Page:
We wanted some tips to encourage children to save money – and the experts at MetroBank obliged…
- Saving little and often is a great way for children to learn about the benefits and fun of putting money away.
- It’s never too young to save. Whether it’s a lump sum to kick start a savings pot or little amounts regularly; saving from an early age puts them in good stead for later life.
- Send them on a scavenger hunt! You’ll be surprised how much loose change you might have around the home and children will love the thrill of counting it up!
- Get them used to going to a bank and comfortable asking questions, or show them how your mobile banking app works, demonstrating how money comes in and goes out of your account.
- Get a piggy bank. It’s a great way for children to have a goal and something to save for. Stick a note or a picture of the goal on the piggy bank to make it more real and encourage them to set a reminder on their phone every week or month to add to it
- Have bigger goals? Use a savings chart. Work out how long it will take to save for the goal and map this across a calendar. If it is a large goal have smaller targets along the way to keep your child engaged.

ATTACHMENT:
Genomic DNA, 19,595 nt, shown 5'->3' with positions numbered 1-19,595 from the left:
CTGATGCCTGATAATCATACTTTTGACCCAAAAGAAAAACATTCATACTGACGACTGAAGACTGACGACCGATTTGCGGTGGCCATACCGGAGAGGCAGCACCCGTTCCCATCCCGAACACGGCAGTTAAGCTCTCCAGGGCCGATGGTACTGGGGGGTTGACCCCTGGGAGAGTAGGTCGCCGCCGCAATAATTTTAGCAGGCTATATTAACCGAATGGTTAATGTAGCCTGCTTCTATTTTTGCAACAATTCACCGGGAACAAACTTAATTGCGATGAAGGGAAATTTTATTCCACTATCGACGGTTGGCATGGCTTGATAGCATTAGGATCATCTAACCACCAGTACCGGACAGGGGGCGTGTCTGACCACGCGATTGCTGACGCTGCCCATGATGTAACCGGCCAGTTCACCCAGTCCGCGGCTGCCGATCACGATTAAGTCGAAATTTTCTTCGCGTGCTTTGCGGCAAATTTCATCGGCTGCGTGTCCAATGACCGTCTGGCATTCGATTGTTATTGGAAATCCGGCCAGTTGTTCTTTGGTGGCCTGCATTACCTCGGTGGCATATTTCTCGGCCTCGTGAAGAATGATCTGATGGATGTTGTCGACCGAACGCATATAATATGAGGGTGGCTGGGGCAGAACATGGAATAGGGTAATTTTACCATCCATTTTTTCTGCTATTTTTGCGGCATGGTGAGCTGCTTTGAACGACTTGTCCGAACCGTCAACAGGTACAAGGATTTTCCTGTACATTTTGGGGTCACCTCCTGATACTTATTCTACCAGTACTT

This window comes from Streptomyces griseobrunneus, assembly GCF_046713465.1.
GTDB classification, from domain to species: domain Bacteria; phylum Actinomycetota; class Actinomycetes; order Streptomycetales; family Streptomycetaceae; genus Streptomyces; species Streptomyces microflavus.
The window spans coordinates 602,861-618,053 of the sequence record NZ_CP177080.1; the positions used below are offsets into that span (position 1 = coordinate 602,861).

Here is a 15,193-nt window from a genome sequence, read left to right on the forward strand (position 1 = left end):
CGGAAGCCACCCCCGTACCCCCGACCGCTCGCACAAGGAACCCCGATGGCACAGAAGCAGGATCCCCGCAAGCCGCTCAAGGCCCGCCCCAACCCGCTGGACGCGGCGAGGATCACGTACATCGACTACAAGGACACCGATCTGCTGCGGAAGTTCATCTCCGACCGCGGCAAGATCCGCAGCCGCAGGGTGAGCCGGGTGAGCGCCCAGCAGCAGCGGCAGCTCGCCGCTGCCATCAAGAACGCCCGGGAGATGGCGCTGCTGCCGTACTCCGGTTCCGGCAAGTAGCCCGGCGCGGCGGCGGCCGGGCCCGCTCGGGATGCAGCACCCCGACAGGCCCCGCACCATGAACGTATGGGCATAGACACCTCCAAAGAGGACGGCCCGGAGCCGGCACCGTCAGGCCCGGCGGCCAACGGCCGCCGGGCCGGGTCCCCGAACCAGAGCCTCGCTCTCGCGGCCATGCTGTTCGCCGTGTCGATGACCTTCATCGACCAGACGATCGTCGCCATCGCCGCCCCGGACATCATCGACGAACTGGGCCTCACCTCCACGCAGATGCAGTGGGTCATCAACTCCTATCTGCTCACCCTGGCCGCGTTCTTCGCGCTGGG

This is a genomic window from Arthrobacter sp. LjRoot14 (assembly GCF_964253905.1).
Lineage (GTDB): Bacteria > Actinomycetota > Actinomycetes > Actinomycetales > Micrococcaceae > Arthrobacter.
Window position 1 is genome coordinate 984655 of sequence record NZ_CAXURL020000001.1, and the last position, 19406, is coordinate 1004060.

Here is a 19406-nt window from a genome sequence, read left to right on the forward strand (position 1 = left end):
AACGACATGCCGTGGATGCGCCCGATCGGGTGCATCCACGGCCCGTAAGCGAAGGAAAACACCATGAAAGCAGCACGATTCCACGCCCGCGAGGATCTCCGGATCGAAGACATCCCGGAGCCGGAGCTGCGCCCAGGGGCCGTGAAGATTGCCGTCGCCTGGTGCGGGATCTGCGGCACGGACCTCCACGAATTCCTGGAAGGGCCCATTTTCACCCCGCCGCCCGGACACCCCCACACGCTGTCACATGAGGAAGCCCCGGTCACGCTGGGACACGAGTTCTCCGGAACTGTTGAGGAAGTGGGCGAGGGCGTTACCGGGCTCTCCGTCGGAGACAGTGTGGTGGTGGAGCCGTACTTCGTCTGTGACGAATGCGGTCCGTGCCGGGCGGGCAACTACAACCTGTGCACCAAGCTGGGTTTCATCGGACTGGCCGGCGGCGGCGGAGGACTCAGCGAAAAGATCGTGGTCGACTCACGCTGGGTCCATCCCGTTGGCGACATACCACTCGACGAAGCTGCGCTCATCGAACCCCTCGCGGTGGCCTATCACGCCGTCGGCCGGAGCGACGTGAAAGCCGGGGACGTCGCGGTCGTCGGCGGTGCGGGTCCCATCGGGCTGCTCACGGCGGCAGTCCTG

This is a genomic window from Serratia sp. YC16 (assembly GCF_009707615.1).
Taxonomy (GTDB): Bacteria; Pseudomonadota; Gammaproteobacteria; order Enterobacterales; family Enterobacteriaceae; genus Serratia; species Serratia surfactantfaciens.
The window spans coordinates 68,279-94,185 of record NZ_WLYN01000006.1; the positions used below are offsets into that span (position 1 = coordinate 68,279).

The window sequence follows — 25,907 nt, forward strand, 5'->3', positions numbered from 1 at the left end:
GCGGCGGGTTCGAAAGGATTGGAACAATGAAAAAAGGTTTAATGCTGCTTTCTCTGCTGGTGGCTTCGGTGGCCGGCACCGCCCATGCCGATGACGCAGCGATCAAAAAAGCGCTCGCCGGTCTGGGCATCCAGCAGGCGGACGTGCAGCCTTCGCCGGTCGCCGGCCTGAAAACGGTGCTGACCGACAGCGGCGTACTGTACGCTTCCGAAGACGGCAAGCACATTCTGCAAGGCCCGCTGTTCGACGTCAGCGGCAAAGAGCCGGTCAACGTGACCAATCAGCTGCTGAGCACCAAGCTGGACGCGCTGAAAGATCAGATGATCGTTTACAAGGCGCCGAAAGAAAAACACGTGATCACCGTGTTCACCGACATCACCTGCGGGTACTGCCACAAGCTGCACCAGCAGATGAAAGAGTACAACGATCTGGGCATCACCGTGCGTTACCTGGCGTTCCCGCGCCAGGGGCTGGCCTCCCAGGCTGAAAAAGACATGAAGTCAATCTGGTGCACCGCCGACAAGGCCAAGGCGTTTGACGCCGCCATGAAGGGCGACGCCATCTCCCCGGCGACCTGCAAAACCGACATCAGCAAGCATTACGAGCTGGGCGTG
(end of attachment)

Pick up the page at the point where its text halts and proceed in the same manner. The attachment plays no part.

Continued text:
- Reward children for saving money. These can be as simple as something like stickers or their favourite dinner. Either way it provides your child with a little incentive.
- Feeling generous? Match your child’s savings contributions or a percentage of their contribution so you save together.
- Let the child take control. This teaches them that saving is fun, but also the responsibility that goes along with money.
- Odd jobs and chores around the house can help children learn about working and seeing the benefits of earning money.
*Metro Bank offers a financial education programme, Money Zone, which has taught tens of thousands of key stage 2 primary school children the importance of savings and budgeting.
More information on how we welcome kids at Metro Bank can be found here: https://www.metrobankonline.co.uk/about-us/kids-zone/
Please note, the advice published on Parent Info is provided by independent experts in their field and is not necessarily the view of either Parent Zone or CEOP.